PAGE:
The vision was always to focus on a single vineyard Pinot Noir and to produce a wine which would, with time, be recognized as a unique expression of Pinot Noir that only this site can produce.

Grasshopper Rock is now known for its consistently elegant and age-worthy Pinot Noir.

To create a unique expression from the land is a little like an artist selecting a palate of materials and colours to create a work of art. However, the vigneron has one chance to decide where to place vines, different rootstock, and clones when they plant the vineyard as we did in 2003. The rest is up to mother nature to mould a complex mix of soils, meso-climates, clones, rootstocks, and weather into a small ripe grape packed with all the precursors for maximum flavour and aroma complexity.

A Pinot Noir vineyard is not a white sheet of paper. It is a complex natural environment which means the very best cannot be replicated.

Grasshopper Rock is a great example of this complexity. The vineyard site includes three different soil profiles which influence vine vigour and three main mesoclimates defined mainly by temperature variation during the day and time of the year. The vines are all Pinot Noir, but each vine is also a particular clone of Pinot Noir (more on this later). We have six different clones. Each clone brings slightly different characters to the wine. Each Pinot Noir clone is grafted onto a disease resistant rootstock. We have several different rootstocks planted and each rootstock tends to bring slightly different vigour to the vine depending on the soil type.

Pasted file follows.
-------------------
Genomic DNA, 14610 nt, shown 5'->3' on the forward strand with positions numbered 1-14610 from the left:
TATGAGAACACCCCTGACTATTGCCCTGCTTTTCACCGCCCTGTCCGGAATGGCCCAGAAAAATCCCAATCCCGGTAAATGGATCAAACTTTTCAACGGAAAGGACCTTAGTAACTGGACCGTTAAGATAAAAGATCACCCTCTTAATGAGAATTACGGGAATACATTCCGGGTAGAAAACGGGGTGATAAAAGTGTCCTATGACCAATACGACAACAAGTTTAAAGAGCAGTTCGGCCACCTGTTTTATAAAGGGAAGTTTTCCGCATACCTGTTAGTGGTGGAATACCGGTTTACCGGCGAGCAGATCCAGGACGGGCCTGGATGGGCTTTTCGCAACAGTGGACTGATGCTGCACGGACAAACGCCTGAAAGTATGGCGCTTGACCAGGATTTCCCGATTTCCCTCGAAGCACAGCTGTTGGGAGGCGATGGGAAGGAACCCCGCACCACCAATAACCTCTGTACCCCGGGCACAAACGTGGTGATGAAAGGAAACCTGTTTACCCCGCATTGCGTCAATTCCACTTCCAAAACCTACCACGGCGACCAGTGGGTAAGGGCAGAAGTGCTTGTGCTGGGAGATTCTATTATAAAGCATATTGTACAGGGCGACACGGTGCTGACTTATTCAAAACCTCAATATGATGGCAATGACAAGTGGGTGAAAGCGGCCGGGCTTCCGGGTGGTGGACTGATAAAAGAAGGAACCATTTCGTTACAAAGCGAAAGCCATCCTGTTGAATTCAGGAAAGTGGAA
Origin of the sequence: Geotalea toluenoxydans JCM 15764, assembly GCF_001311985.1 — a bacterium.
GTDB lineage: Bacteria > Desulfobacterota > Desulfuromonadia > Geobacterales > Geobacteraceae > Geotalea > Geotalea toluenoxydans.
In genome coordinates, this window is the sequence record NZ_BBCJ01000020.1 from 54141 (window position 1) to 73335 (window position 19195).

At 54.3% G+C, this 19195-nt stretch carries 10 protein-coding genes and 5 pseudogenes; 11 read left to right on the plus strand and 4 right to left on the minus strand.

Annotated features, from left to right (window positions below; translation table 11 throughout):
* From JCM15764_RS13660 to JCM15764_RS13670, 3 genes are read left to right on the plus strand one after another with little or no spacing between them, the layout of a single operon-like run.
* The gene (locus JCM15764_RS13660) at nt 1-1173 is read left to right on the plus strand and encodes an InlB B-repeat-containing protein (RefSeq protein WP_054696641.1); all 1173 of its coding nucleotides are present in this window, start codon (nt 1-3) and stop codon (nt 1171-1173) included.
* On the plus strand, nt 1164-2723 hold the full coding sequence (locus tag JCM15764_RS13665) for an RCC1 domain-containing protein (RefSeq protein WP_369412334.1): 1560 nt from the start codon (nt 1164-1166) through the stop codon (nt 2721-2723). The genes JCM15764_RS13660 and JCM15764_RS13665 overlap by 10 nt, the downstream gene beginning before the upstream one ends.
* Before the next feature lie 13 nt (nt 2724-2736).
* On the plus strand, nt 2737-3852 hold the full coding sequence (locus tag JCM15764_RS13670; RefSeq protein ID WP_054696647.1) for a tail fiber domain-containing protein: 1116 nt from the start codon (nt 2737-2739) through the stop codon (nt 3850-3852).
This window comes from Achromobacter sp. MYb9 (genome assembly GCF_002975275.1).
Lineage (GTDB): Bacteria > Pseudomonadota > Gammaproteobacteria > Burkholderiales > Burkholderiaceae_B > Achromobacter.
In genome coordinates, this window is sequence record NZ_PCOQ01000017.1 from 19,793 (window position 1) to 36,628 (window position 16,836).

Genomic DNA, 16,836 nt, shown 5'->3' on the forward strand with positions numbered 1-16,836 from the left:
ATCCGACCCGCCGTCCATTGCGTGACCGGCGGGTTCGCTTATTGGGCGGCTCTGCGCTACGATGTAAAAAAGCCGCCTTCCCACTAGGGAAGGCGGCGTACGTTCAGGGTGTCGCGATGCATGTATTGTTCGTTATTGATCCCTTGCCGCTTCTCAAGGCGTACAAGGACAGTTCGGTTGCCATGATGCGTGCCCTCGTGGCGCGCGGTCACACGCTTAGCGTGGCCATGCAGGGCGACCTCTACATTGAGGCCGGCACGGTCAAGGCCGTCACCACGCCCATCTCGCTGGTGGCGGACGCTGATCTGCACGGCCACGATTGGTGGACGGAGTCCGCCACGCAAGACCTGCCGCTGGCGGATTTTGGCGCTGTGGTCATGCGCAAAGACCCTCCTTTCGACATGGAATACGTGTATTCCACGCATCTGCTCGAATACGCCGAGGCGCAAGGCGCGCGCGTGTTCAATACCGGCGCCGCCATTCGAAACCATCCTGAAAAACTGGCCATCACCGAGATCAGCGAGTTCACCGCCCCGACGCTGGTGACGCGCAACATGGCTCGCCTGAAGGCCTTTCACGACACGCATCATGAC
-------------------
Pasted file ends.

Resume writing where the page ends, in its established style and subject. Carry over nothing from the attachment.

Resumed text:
A walk through the vineyard in the weeks before harvest tasting berries highlights the variation in flavours and tannins from one part of the vineyard to another and yet these are all Pinot Noir grapes. It is a real eye opener for those who have not experienced it. It is this variation and balance that creates great wine in the same way an artist looks for balance.


Back to the question, why is Grasshopper Rock dedicated to Pinot Noir?

We wanted to create something which, like an artist, is a unique expression of who we are. We have connected a great vineyard site with the world’s most expressive red grape and delivered a Pinot Noir which says it comes from Grasshopper Rock.

Phil Handford

More Pinot Noir information

The name. The Pinot Noir name is derived from the French words for pine and black after the small black pinecone like appearance of ripe, tightly clustered, Pinot Noir bunches.

Propagation. Grapevines are propagated vegetatively, so all Pinot Noir vines are genetically identical to each other and to the single original seedling from which the cultivar originated. Somatic mutations of Pinot Noir have produced Pinot Gris, Pinot Blanc, and Pinot Meunier which have been propagated to become distinct varieties.

Clones. Six Pinot Noir clones are planted at Grasshopper Rock. Because grapevines are propagated vegetatively each clone is the same as the parent source. Four of our clones originate directly from France (Dijon Clones) 114, 115, 667 and 777. One clone was developed by UC Davis’s Foundation Plant Services and the original source is Ch de Pommard, Pommard, France, Pommard clone FPS 05 or clone 5. One clone is Abel clone, also known as Ata Rangi or “Gumboot” clone and is thought to have been taken from Romanee-Conti, Burgundy and came into New Zealand via an incoming passenger when it was seized by NZ Customs.